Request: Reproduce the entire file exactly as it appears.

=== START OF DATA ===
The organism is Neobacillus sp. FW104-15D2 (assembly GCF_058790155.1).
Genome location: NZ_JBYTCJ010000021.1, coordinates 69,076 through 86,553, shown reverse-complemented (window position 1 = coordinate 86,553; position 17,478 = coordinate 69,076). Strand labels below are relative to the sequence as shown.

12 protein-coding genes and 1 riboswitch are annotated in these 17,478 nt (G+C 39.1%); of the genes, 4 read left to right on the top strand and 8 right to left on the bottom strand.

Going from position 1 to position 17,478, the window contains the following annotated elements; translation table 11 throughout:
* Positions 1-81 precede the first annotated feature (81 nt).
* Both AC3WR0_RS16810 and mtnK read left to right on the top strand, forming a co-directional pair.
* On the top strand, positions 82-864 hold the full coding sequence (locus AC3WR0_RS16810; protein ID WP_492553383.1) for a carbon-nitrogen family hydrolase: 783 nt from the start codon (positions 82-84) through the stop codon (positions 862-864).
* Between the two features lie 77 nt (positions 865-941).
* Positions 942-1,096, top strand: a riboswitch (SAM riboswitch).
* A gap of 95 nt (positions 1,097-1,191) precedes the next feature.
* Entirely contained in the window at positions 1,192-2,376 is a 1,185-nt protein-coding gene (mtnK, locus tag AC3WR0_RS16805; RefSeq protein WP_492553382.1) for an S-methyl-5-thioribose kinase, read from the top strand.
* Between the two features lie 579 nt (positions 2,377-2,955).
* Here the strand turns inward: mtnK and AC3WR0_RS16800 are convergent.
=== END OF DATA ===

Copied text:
The organism is Neobacillus sp. FW104-15D2 (assembly GCF_058790155.1).
Genome location: NZ_JBYTCJ010000021.1, coordinates 69,076 through 86,553, shown reverse-complemented (window position 1 = coordinate 86,553; position 17,478 = coordinate 69,076). Strand labels below are relative to the sequence as shown.

12 protein-coding genes and 1 riboswitch are annotated in these 17,478 nt (G+C 39.1%); of the genes, 4 read left to right on the top strand and 8 right to left on the bottom strand.

Going from position 1 to position 17,478, the window contains the following annotated elements; translation table 11 throughout:
* Positions 1-81 precede the first annotated feature (81 nt).
* Both AC3WR0_RS16810 and mtnK read left to right on the top strand, forming a co-directional pair.
* On the top strand, positions 82-864 hold the full coding sequence (locus AC3WR0_RS16810; protein ID WP_492553383.1) for a carbon-nitrogen family hydrolase: 783 nt from the start codon (positions 82-84) through the stop codon (positions 862-864).
* Between the two features lie 77 nt (positions 865-941).
* Positions 942-1,096, top strand: a riboswitch (SAM riboswitch).
* A gap of 95 nt (positions 1,097-1,191) precedes the next feature.
* Entirely contained in the window at positions 1,192-2,376 is a 1,185-nt protein-coding gene (mtnK, locus tag AC3WR0_RS16805; RefSeq protein WP_492553382.1) for an S-methyl-5-thioribose kinase, read from the top strand.
* Between the two features lie 579 nt (positions 2,377-2,955).
* Here the strand turns inward: mtnK and AC3WR0_RS16800 are convergent.